A team of scientists from Purdue University and the Chinese Academy of Sciences has used CRISPR/Cas9 gene-editing technology to develop a variety of rice that produces 25-31 percent more grain and would have been virtually impossible to create through traditional breeding methods.
The team, led by Jian-Kang Zhu, a distinguished professor in the Department of Horticulture and Landscape Architecture at Purdue and director of the Shanghai Center for Plant Stress Biology at the Chinese Academy of Sciences, made mutations to 13 genes associated with the phytohormone abscisic acid, known to play roles in plant stress tolerance and suppression of growth. Of several varieties created, one produced a plant that had little change in stress tolerance but produced 25 percent more grain in a field test in Shanghai, China, and 31 percent more in a field test conducted on China’s Hainan Island.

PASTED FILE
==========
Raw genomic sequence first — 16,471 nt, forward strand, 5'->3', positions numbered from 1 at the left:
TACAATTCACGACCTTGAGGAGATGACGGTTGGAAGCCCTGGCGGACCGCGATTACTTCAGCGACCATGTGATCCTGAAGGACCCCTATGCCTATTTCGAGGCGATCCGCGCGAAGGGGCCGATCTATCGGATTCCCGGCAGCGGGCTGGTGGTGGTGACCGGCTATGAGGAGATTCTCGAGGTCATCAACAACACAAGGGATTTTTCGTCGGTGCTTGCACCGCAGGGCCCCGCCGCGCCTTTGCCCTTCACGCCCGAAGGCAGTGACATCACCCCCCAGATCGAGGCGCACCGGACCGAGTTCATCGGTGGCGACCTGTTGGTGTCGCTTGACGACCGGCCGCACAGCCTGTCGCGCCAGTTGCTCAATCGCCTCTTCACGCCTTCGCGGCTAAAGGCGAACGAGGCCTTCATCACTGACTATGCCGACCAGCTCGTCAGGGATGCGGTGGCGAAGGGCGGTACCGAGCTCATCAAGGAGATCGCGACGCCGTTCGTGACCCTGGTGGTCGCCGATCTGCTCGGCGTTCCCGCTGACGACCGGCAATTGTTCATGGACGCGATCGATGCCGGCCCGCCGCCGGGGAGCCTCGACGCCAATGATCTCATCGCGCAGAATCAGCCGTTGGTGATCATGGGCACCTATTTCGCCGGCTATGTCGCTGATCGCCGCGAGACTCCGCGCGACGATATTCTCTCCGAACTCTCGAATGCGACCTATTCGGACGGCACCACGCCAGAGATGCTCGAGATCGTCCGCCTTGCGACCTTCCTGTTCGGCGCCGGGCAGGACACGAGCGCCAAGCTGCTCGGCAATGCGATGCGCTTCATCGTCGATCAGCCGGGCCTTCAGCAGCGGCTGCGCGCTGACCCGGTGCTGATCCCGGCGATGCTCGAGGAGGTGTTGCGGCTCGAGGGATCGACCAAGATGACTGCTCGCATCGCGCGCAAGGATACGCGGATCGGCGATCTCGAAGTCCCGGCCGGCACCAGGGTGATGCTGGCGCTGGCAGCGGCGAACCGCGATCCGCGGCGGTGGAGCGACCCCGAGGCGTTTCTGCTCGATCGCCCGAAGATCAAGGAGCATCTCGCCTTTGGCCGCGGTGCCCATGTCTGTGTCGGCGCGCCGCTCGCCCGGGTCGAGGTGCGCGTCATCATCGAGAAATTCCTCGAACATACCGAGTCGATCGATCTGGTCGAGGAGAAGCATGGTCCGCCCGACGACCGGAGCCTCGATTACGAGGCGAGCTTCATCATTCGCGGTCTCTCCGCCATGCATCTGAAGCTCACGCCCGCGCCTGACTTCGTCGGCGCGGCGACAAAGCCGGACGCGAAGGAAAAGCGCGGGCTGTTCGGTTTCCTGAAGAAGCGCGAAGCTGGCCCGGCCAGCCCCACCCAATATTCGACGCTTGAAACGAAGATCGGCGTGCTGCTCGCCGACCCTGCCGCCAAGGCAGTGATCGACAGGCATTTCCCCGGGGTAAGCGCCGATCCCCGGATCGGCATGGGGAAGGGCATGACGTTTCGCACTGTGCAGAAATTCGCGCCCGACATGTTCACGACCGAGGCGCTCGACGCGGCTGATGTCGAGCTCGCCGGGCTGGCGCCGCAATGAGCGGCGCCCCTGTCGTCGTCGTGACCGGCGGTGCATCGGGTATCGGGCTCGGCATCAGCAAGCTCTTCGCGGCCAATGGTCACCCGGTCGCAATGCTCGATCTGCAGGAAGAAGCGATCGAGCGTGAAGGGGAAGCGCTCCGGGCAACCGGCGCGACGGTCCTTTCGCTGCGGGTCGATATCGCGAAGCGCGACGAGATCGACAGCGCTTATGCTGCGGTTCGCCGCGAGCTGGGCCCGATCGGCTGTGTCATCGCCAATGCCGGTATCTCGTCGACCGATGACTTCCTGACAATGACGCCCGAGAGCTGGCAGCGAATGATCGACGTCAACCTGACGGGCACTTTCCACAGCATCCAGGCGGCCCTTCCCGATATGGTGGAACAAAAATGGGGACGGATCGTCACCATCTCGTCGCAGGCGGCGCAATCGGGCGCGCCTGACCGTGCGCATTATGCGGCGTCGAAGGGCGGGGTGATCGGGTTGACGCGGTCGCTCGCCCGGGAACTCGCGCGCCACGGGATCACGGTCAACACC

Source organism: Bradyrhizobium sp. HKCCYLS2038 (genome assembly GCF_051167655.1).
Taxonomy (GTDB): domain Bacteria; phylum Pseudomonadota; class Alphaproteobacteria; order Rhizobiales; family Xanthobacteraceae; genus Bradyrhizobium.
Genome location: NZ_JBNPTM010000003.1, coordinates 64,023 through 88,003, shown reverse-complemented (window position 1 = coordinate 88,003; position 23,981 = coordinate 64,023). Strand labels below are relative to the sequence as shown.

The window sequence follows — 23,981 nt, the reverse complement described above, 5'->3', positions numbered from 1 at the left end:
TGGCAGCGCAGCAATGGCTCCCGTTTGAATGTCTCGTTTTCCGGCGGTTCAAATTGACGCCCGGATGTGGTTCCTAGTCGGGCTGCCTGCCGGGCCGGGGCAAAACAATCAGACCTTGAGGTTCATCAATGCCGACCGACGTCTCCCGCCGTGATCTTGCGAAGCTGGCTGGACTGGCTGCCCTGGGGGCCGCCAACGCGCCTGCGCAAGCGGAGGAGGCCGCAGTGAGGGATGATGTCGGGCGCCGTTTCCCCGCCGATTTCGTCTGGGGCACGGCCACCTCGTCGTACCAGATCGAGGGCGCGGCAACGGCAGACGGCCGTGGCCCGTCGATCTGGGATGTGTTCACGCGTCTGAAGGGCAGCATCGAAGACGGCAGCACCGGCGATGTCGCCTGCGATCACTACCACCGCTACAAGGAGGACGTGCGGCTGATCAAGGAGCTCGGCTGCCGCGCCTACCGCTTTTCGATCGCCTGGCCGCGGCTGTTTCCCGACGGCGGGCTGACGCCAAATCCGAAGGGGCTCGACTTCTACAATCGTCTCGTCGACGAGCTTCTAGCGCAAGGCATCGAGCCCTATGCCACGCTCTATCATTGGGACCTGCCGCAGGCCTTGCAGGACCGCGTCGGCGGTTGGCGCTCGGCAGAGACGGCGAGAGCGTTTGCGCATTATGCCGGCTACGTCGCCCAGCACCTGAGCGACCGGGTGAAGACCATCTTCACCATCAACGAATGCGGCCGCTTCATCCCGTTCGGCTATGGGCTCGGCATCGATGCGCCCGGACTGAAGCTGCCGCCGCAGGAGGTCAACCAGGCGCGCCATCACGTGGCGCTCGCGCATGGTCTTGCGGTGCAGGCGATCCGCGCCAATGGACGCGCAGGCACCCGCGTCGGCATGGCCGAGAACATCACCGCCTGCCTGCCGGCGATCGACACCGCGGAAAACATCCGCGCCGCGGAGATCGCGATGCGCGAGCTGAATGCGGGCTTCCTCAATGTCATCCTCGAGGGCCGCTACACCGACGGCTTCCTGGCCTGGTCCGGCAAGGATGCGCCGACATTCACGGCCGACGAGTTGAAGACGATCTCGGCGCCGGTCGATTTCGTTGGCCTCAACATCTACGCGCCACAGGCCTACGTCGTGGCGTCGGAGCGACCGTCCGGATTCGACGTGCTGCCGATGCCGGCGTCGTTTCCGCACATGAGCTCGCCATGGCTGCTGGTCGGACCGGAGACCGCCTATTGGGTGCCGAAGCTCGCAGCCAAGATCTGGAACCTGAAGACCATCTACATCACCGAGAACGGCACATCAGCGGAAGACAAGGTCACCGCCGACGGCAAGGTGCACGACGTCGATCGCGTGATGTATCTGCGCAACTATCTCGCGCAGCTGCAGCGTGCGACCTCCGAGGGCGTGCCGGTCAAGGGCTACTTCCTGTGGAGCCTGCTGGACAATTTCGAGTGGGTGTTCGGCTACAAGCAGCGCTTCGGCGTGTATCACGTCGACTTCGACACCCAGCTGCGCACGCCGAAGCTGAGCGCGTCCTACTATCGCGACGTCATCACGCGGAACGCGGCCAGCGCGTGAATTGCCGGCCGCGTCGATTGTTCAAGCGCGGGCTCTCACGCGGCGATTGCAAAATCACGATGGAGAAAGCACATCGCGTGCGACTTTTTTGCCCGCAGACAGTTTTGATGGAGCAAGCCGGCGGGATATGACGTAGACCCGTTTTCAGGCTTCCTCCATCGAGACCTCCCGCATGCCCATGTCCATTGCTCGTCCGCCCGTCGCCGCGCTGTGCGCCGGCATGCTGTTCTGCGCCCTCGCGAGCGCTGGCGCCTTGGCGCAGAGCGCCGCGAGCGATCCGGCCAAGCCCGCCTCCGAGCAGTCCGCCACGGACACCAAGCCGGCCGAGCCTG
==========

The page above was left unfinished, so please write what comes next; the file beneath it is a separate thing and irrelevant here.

Their findings were published early online today in the Proceedings of the National Academy of Sciences.
“You couldn’t do targeted mutations like that with traditional plant breeding. You’d do random mutations and try to screen out the ones you don’t want,” [Purdue’s Ray A. Bressan] said. “It would have taken millions of plants. Basically, it’s not feasible. This is a real accomplishment that could not have been done without CRISPR.”
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